Craniofacial syndromes and deformities are conditions of the head particularly the facial area that are congenital. This means that an infant can acquire as a result of familial inheritance. This results from an interplay of the genes that carries the defective trait.
Many children across the globe suffer from this group of disorders. Though the most common types are cleft lip and cleft palate, there are tons of other disorders that fall into this category. Examples of other disorders include craniofacial microsomia, craniofacial tumors, craniosynostosis, Pierre Robin syndrome, Apert, Crouzon, and Treacher Collins syndrome.
Are Craniofacial Disorders Serious?
Though these disorders mainly affect the head and face, there are many disorder variations and varying degrees of severity. Some of the disorders will not affect the child mentally and cognitively, but others might take a toll on the child’s mental and over-all development.
While some of the kids might need minimal treatments for their disorders, others may require multiple surgeries over a couple of years. This mainly depends on the evaluation and assessment of the doctor or pediatric surgeon.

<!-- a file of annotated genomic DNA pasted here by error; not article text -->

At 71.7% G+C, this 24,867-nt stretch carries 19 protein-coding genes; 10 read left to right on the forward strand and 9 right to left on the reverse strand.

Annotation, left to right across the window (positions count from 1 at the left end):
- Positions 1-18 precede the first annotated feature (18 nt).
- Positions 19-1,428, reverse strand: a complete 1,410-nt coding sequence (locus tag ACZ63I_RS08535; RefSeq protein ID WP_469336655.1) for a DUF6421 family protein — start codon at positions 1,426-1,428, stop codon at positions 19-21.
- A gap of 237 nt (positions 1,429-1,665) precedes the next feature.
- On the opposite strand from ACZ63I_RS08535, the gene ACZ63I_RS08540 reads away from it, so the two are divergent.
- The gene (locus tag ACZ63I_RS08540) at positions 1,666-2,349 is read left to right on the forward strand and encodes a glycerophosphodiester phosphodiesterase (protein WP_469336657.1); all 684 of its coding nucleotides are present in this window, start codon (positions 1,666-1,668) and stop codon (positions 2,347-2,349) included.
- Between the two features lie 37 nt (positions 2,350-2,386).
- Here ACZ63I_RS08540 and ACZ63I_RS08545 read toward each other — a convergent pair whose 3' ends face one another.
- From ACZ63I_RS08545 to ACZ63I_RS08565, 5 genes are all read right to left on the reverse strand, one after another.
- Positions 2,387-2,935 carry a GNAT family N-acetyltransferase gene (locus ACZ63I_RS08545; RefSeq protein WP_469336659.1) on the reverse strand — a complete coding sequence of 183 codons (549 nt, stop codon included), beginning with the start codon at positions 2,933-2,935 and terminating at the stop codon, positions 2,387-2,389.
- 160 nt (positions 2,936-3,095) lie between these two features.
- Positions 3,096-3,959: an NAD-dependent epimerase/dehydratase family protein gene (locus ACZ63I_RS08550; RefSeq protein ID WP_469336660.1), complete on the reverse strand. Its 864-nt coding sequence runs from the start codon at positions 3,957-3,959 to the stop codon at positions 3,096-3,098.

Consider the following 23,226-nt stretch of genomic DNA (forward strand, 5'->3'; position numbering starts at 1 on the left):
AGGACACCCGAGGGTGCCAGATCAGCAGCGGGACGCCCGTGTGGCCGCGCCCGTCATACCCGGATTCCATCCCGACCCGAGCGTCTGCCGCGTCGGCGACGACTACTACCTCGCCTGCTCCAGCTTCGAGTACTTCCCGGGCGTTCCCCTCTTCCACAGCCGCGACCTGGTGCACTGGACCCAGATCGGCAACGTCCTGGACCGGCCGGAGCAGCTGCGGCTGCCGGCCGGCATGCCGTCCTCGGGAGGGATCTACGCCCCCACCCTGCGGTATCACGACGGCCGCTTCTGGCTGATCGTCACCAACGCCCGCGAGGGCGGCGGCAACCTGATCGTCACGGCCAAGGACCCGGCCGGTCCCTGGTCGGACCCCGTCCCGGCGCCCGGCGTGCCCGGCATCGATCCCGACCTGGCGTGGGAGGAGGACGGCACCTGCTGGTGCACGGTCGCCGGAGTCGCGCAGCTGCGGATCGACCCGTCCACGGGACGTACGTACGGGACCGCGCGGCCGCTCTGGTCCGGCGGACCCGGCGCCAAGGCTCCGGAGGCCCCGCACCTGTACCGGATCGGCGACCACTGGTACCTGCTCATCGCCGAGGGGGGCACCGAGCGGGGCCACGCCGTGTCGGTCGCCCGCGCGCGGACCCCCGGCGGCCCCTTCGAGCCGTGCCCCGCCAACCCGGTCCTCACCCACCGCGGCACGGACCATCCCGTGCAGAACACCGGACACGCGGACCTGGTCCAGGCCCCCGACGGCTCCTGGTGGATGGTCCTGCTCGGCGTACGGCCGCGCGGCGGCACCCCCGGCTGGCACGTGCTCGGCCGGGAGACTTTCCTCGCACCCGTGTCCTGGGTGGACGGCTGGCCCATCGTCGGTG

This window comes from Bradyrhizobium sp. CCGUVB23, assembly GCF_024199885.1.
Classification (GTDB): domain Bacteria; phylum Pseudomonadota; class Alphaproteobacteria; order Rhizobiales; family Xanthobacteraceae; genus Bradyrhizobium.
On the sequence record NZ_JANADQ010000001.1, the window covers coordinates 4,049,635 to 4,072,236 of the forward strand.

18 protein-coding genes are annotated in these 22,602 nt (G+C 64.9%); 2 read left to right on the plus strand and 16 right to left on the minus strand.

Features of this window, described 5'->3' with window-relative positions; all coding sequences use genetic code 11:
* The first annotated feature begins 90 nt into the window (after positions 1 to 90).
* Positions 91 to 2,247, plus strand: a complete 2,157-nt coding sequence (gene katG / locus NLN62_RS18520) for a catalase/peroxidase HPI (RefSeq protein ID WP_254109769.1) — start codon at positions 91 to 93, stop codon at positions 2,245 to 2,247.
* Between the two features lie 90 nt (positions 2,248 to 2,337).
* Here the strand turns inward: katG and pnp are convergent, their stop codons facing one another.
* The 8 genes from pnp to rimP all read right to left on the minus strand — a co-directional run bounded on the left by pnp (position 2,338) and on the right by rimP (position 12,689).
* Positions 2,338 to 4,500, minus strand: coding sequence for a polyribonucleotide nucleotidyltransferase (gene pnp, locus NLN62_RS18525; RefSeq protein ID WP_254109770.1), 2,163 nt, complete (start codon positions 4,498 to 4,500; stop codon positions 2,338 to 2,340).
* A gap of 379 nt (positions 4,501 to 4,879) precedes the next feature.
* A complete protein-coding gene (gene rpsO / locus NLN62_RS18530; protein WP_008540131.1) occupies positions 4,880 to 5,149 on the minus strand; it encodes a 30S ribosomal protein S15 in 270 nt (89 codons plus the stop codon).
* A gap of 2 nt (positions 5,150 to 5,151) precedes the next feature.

How Can It Be Treated?
The treatment depends on the condition and its severity. Commonly, surgeries are done to correct the deformity. However, the surgery isn’t done just once and the child needs to undergo a series of surgeries and reconstructive surgeries. These will ensure that the deformity will be corrected.
After the surgery, support and assistance for craniofacial are initiated in order to help the child recover from the intense experience. A lot of time and patience are needed to ensure that the child will fully recover.
Craniofacial structures affect a lot of children not just physically, but also psychologically. To help these kids recover in all facets, craniofacial support is needed. The kids are in need of help from experts and others who are willing to assist them in full recovery.